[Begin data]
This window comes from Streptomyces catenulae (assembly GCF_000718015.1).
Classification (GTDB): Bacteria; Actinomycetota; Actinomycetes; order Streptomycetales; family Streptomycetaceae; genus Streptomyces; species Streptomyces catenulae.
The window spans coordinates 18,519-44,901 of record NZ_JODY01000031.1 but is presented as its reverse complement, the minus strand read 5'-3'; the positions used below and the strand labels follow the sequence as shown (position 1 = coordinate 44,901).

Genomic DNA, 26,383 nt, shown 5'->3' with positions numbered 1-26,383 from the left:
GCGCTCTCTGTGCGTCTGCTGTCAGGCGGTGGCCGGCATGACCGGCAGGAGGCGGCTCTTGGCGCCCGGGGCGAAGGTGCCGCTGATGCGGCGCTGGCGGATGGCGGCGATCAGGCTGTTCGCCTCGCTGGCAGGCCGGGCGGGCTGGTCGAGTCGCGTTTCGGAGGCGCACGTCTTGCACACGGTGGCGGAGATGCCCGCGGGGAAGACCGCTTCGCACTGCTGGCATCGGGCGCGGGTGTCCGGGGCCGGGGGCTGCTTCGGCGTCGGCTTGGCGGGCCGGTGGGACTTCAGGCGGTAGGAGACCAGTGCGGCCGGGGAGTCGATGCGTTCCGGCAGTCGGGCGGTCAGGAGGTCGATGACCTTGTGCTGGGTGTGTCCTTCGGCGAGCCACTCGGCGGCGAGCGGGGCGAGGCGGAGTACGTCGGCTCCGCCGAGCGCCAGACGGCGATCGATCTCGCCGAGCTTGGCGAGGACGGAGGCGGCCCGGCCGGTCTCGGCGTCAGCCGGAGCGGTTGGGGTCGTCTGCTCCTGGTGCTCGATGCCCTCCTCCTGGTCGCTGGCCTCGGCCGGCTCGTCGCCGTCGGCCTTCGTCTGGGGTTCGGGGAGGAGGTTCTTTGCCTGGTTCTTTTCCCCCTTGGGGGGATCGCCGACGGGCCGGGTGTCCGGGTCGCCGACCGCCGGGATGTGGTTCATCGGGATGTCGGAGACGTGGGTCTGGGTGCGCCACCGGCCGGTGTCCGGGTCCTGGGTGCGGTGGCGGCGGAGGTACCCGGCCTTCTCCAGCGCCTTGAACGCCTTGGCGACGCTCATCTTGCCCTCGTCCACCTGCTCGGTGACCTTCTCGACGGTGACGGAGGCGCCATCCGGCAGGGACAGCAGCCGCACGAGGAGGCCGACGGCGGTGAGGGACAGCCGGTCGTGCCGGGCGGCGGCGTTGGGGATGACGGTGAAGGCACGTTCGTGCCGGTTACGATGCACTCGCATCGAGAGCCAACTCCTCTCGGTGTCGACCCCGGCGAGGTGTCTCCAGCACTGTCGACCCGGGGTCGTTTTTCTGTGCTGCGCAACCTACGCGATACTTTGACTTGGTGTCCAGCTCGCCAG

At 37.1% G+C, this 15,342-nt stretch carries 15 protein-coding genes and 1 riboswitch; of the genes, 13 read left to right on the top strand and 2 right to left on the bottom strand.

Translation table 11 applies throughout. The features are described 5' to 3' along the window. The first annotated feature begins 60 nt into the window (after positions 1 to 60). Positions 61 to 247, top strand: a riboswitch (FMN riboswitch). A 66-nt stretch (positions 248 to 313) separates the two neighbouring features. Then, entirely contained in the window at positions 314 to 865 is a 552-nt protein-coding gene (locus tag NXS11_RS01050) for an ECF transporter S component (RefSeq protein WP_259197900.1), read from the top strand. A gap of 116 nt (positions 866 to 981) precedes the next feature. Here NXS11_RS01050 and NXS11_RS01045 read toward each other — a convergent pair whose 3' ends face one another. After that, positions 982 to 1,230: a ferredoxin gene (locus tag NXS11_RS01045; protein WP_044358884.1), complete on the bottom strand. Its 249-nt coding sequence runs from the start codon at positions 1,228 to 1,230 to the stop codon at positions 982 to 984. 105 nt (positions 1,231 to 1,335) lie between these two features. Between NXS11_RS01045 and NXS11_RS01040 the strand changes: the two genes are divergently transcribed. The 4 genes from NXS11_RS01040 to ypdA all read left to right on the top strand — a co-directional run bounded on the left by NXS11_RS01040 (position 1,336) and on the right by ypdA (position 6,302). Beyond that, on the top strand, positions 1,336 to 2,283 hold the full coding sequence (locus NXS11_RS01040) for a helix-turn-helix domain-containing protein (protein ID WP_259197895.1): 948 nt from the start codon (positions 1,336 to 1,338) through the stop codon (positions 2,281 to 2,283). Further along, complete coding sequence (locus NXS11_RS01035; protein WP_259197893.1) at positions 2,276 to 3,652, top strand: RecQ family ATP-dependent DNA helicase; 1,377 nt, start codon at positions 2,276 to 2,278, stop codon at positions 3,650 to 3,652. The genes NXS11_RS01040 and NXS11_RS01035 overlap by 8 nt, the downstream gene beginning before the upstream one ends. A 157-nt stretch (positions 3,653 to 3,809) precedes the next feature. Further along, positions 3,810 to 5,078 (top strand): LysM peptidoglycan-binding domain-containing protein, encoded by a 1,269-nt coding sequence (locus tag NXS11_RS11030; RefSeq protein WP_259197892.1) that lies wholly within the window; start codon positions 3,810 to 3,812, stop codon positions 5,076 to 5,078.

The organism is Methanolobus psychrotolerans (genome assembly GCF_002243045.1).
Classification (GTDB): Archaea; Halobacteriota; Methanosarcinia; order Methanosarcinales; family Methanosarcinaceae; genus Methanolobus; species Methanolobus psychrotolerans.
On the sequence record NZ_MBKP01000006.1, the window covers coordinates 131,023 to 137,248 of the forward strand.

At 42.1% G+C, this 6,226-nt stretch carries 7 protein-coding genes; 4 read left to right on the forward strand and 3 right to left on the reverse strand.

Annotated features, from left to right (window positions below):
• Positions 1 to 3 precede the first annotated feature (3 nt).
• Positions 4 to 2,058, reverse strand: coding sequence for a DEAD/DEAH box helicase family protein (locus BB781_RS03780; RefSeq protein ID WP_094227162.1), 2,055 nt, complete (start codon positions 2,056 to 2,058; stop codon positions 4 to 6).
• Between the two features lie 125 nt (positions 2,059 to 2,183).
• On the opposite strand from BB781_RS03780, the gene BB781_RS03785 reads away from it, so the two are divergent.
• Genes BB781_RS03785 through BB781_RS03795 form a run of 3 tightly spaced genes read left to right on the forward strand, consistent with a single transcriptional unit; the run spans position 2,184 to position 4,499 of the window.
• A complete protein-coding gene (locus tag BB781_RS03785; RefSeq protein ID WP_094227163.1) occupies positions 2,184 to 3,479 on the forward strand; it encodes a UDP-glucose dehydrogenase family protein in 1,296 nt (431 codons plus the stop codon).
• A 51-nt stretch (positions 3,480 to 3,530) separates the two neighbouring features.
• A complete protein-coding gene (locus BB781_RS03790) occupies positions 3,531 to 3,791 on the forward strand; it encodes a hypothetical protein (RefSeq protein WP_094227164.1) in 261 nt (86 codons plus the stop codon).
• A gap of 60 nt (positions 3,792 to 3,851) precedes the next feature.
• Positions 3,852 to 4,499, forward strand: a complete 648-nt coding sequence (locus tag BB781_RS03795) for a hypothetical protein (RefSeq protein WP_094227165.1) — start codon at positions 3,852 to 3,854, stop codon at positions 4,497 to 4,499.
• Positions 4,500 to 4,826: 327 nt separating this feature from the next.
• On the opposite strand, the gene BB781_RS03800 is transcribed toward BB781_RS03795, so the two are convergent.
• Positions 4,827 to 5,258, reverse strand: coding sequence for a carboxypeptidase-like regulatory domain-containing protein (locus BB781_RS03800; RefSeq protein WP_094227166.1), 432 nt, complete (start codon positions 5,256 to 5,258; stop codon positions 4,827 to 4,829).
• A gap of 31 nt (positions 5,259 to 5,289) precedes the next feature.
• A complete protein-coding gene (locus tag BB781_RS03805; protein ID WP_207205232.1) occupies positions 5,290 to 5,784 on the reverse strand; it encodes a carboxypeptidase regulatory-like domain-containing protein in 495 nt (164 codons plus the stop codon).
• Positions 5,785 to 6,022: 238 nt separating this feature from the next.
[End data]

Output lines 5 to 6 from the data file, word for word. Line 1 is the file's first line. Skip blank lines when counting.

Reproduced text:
GCGCTCTCTGTGCGTCTGCTGTCAGGCGGTGGCCGGCATGACCGGCAGGAGGCGGCTCTTGGCGCCCGGGGCGAAGGTGCCGCTGATGCGGCGCTGGCGGATGGCGGCGATCAGGCTGTTCGCCTCGCTGGCAGGCCGGGCGGGCTGGTCGAGTCGCGTTTCGGAGGCGCACGTCTTGCACACGGTGGCGGAGATGCCCGCGGGGAAGACCGCTTCGCACTGCTGGCATCGGGCGCGGGTGTCCGGGGCCGGGGGCTGCTTCGGCGTCGGCTTGGCGGGCCGGTGGGACTTCAGGCGGTAGGAGACCAGTGCGGCCGGGGAGTCGATGCGTTCCGGCAGTCGGGCGGTCAGGAGGTCGATGACCTTGTGCTGGGTGTGTCCTTCGGCGAGCCACTCGGCGGCGAGCGGGGCGAGGCGGAGTACGTCGGCTCCGCCGAGCGCCAGACGGCGATCGATCTCGCCGAGCTTGGCGAGGACGGAGGCGGCCCGGCCGGTCTCGGCGTCAGCCGGAGCGGTTGGGGTCGTCTGCTCCTGGTGCTCGATGCCCTCCTCCTGGTCGCTGGCCTCGGCCGGCTCGTCGCCGTCGGCCTTCGTCTGGGGTTCGGGGAGGAGGTTCTTTGCCTGGTTCTTTTCCCCCTTGGGGGGATCGCCGACGGGCCGGGTGTCCGGGTCGCCGACCGCCGGGATGTGGTTCATCGGGATGTCGGAGACGTGGGTCTGGGTGCGCCACCGGCCGGTGTCCGGGTCCTGGGTGCGGTGGCGGCGGAGGTACCCGGCCTTCTCCAGCGCCTTGAACGCCTTGGCGACGCTCATCTTGCCCTCGTCCACCTGCTCGGTGACCTTCTCGACGGTGACGGAGGCGCCATCCGGCAGGGACAGCAGCCGCACGAGGAGGCCGACGGCGGTGAGGGACAGCCGGTCGTGCCGGGCGGCGGCGTTGGGGATGACGGTGAAGGCACGTTCGTGCCGGTTACGATGCACTCGCATCGAGAGCCAACTCCTCTCGGTGTCGACCCCGGCGAGGTGTCTCCAGCACTGTCGACCCGGGGTCGTTTTTCTGTGCTGCGCAACCTACGCGATACTTTGACTTGGTGTCCAGCTCGCCAG

At 37.1% G+C, this 15,342-nt stretch carries 15 protein-coding genes and 1 riboswitch; of the genes, 13 read left to right on the top strand and 2 right to left on the bottom strand.